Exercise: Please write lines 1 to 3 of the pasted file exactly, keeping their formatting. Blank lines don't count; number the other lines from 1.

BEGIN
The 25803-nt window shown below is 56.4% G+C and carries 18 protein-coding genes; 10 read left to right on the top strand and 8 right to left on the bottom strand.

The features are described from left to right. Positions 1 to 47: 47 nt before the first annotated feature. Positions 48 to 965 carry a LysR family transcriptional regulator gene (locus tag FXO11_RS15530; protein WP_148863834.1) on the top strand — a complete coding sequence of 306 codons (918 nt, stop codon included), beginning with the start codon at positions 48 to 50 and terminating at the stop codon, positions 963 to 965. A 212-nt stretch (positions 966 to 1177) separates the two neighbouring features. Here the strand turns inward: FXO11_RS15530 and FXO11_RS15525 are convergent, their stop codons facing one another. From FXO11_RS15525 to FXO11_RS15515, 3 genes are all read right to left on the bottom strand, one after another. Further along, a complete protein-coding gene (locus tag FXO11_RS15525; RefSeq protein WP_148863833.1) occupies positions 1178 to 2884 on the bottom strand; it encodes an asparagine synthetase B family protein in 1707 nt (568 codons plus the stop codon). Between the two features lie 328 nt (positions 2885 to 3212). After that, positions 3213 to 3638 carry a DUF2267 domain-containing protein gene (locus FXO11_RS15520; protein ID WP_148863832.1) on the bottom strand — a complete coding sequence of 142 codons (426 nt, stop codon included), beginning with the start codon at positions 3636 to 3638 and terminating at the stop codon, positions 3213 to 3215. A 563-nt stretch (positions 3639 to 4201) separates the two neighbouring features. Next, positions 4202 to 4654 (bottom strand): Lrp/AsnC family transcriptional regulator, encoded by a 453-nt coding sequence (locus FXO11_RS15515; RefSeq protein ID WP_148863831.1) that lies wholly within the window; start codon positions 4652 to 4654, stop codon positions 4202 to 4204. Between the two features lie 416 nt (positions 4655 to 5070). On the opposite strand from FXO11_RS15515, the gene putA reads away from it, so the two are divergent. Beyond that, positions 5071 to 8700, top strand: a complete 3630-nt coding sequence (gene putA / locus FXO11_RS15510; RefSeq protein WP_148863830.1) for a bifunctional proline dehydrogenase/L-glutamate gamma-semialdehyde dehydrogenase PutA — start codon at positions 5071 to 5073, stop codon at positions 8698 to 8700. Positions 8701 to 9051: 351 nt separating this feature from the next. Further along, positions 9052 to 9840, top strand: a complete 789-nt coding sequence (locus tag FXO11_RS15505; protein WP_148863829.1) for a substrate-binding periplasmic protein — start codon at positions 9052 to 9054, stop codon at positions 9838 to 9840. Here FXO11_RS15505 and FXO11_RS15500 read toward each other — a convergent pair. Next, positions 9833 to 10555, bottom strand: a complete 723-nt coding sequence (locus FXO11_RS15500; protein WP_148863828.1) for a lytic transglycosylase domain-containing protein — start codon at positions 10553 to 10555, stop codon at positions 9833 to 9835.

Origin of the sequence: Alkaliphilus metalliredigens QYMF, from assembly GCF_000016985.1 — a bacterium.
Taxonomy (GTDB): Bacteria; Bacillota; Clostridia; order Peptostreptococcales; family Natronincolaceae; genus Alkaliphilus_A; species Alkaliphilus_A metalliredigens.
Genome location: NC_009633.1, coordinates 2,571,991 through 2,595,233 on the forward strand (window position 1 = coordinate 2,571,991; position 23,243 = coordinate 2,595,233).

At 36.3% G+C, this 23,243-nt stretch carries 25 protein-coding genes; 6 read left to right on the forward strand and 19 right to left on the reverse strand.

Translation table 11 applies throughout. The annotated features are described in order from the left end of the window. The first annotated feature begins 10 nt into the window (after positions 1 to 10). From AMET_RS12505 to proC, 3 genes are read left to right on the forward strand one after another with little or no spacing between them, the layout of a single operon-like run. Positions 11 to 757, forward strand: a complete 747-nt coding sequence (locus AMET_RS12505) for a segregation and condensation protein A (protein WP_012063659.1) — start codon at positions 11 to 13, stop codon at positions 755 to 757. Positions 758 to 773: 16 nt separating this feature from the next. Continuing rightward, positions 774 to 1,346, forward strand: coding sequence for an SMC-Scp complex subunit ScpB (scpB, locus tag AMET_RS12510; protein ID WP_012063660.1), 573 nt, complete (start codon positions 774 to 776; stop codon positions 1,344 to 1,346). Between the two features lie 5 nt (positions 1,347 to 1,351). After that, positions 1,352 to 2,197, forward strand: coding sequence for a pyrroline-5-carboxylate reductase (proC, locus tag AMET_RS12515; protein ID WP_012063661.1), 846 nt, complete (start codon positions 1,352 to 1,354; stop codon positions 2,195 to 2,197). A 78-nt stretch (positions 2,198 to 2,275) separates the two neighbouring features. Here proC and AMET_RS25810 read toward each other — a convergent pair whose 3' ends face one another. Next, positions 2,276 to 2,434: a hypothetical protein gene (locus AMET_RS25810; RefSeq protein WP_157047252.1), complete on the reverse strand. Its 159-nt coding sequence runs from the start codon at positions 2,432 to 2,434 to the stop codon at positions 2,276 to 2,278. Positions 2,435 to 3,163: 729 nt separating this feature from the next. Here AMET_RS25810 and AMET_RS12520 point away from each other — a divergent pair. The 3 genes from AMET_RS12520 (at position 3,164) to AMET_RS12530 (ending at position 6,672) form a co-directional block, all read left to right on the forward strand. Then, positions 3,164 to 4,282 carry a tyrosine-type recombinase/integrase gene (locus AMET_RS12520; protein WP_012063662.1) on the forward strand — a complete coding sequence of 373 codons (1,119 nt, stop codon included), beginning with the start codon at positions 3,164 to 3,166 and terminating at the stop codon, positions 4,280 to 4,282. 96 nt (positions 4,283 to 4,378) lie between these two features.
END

The 25803-nt window shown below is 56.4% G+C and carries 18 protein-coding genes; 10 read left to right on the top strand and 8 right to left on the bottom strand.

The features are described from left to right. Positions 1 to 47: 47 nt before the first annotated feature. Positions 48 to 965 carry a LysR family transcriptional regulator gene (locus tag FXO11_RS15530; protein WP_148863834.1) on the top strand — a complete coding sequence of 306 codons (918 nt, stop codon included), beginning with the start codon at positions 48 to 50 and terminating at the stop codon, positions 963 to 965. A 212-nt stretch (positions 966 to 1177) separates the two neighbouring features. Here the strand turns inward: FXO11_RS15530 and FXO11_RS15525 are convergent, their stop codons facing one another. From FXO11_RS15525 to FXO11_RS15515, 3 genes are all read right to left on the bottom strand, one after another. Further along, a complete protein-coding gene (locus tag FXO11_RS15525; RefSeq protein WP_148863833.1) occupies positions 1178 to 2884 on the bottom strand; it encodes an asparagine synthetase B family protein in 1707 nt (568 codons plus the stop codon). Between the two features lie 328 nt (positions 2885 to 3212). After that, positions 3213 to 3638 carry a DUF2267 domain-containing protein gene (locus FXO11_RS15520; protein ID WP_148863832.1) on the bottom strand — a complete coding sequence of 142 codons (426 nt, stop codon included), beginning with the start codon at positions 3636 to 3638 and terminating at the stop codon, positions 3213 to 3215. A 563-nt stretch (positions 3639 to 4201) separates the two neighbouring features. Next, positions 4202 to 4654 (bottom strand): Lrp/AsnC family transcriptional regulator, encoded by a 453-nt coding sequence (locus FXO11_RS15515; RefSeq protein ID WP_148863831.1) that lies wholly within the window; start codon positions 4652 to 4654, stop codon positions 4202 to 4204. Between the two features lie 416 nt (positions 4655 to 5070). On the opposite strand from FXO11_RS15515, the gene putA reads away from it, so the two are divergent. Beyond that, positions 5071 to 8700, top strand: a complete 3630-nt coding sequence (gene putA / locus FXO11_RS15510; RefSeq protein WP_148863830.1) for a bifunctional proline dehydrogenase/L-glutamate gamma-semialdehyde dehydrogenase PutA — start codon at positions 5071 to 5073, stop codon at positions 8698 to 8700. Positions 8701 to 9051: 351 nt separating this feature from the next. Further along, positions 9052 to 9840, top strand: a complete 789-nt coding sequence (locus tag FXO11_RS15505; protein WP_148863829.1) for a substrate-binding periplasmic protein — start codon at positions 9052 to 9054, stop codon at positions 9838 to 9840. Here FXO11_RS15505 and FXO11_RS15500 read toward each other — a convergent pair. Next, positions 9833 to 10555, bottom strand: a complete 723-nt coding sequence (locus FXO11_RS15500; protein WP_148863828.1) for a lytic transglycosylase domain-containing protein — start codon at positions 10553 to 10555, stop codon at positions 9833 to 9835.

Origin of the sequence: Alkaliphilus metalliredigens QYMF, from assembly GCF_000016985.1 — a bacterium.